The project – formally called the 190 South LaSalle Street Lobby – is located within a postmodern-style office tower in Chicago's Central Loop. The 41-storey building was originally designed by American architects John Burgee and Philip Johnson and opened in 1987.
The current owners, Beacon Capital Partners, hired local studio Norman Kelley to update the ground-level lobby, which is open to the public.
"The overall goal of the project was to provide a safe interior public space that encourages community and contemplation, or a space to linger within," the studio said.
The lobby has a number of notable features that were kept intact. These include rose-hued marble pilasters, a black-and-white marble floor, and a 50-foot-tall (15-metre) vaulted ceiling sheathed in gold leaf.
Norman Kelley added a range of new elements, including electric turnstiles, security desks and a cafe. Brass and polished quartz were used for the desks and cafe.
The studio also designed new furnishings for the project, including a curvy sofa and long banquette, both in a vanilla hue.
The seating was inspired by two sources – Vitra's office furniture and group seating in the now-shuttered Four Seasons restaurant in New York, designed by Philip Johnson.
The seating was paired with round, brass-and-marble tables topped with portable LED Carrie lamps by Norm Architects.
The north apse, which once held a marble security desk, was redesigned as a semicircular amphitheatre measuring 12 feet high and 27 feet wide (3.7 by 8.2 metres).
The tiered seating is made of perforated brass risers and honed, off-white marble with gold veining. Railings are made of brass pipes.
The weather-inspired audio installation was designed to be triggered by 81 light sensors and three motion sensors that are located behind the risers.
"Once the amphitheatre senses one's presence, a musical score comprising 15 instruments, four tempos, and seven keys and scales play across eight of the nearest 91 speakers," the team said.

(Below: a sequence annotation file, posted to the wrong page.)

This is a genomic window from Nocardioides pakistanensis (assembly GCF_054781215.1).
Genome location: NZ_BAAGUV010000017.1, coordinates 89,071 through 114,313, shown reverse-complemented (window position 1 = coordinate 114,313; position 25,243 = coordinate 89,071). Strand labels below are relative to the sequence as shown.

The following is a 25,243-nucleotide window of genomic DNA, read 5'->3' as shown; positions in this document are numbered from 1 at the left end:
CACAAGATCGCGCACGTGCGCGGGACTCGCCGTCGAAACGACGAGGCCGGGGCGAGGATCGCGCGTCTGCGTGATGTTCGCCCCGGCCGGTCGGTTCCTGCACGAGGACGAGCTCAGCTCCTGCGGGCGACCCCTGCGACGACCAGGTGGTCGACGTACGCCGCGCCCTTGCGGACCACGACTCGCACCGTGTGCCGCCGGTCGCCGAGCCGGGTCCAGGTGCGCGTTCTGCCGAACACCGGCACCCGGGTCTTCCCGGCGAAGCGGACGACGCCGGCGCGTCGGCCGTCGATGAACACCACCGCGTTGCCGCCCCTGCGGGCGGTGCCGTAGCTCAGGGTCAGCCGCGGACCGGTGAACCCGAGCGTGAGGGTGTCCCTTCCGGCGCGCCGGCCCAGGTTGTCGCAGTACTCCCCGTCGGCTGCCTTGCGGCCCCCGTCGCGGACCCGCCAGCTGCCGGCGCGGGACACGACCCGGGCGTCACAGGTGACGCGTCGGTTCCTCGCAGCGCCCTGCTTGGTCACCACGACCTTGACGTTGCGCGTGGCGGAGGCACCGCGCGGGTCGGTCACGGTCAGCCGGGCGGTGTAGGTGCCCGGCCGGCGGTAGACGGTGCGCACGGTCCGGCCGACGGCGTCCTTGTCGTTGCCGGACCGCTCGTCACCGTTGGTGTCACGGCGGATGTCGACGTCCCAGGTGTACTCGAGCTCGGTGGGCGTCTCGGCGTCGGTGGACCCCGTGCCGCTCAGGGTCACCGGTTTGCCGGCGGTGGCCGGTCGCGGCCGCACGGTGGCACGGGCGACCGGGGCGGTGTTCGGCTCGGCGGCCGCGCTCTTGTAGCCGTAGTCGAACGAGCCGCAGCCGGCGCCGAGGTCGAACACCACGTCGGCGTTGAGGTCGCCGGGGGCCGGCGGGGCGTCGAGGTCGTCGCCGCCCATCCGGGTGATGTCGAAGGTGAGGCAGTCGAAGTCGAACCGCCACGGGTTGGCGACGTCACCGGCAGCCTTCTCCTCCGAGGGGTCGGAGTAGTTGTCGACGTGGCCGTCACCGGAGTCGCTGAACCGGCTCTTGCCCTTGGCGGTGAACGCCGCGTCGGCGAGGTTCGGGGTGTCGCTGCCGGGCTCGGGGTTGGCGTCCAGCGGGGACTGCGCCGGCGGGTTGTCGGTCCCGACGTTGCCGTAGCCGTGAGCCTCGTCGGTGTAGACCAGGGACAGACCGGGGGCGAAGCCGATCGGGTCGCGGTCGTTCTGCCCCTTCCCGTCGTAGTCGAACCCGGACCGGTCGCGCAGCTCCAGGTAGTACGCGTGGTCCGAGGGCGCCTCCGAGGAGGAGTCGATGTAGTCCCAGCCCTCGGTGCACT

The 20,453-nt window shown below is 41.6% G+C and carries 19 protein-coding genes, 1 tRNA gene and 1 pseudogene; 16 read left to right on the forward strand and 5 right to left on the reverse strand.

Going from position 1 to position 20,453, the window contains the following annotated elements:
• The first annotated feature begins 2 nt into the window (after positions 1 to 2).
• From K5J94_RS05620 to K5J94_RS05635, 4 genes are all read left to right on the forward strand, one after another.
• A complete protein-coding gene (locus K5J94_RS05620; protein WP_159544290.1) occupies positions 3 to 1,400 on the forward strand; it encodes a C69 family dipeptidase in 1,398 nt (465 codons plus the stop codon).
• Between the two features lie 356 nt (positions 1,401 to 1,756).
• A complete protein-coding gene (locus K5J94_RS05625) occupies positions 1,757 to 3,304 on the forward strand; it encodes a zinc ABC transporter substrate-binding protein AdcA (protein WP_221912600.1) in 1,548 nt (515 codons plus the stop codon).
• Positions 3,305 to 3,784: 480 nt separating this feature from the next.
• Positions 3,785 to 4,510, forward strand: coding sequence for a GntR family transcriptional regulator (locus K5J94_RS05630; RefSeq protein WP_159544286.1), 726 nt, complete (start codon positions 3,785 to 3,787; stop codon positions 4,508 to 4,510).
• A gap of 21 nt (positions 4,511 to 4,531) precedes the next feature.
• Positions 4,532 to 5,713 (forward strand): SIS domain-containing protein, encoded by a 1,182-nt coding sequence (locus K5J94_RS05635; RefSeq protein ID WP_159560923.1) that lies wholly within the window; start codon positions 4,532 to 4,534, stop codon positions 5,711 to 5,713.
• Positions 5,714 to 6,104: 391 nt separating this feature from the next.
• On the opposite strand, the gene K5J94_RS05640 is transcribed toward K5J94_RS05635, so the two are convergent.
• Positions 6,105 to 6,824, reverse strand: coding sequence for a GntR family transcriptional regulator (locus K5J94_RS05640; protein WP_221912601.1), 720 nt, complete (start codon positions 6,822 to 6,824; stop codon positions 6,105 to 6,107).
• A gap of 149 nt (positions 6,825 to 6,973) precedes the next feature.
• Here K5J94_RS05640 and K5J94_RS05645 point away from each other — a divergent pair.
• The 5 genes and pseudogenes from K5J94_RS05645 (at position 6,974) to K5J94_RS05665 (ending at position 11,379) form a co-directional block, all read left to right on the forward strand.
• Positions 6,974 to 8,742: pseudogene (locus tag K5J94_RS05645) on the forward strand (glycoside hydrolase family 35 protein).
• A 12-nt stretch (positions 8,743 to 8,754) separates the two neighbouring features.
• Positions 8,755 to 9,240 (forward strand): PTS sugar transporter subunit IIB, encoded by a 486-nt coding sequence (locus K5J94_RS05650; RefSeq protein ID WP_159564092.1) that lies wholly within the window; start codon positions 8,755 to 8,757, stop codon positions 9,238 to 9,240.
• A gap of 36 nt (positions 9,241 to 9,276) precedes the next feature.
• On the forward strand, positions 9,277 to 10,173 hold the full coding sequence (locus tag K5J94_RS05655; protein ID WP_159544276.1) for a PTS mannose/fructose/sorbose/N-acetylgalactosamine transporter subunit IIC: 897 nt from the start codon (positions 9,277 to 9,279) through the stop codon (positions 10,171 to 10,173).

"The brass-and-marble amphitheatre is a responsive instrument that uses real-time data inputs, like weather and time of day, to compose an ever-changing sonic environment."
The amphitheatre stands in contrast to the southern apse, where a towering bronze sculpture, called Chicago Fugue by Anthony Caro, was installed in 1987. The abstract sculpture is composed of anomalous shapes and alludes to musical instruments.
"Like an aural diptych, the lobby presents two musical sculptures: one figurative, the other literal, to welcome you back to work," the team said.
Norman Kelley was founded in 2012 by Carrie Norman and Thomas Kelley.
The studio's other projects include an Aesop store in Chicago's Bucktown neighbourhood, which features reclaimed bricks arranged in pinwheel patterns, and a flagship store for clothing retailer Notre that is housed in a building dating to 1906.
The photography is by Kendall McCaugherty Ristau.
Architect: Norman Kelley
Owner: Beacon Capital Partners
General contractor: Power Construction Company
Media architecture: iart
Sound scenography: Idee und Klang
Acoustics: Walters-Storyk Design Group
MEP: Kent Consulting Engineers
Structural engineering: Klein & Hoffman
Audio visual services: Global Service Technicians
Expediter: Burnham Nationwide
Film: Spirit of Space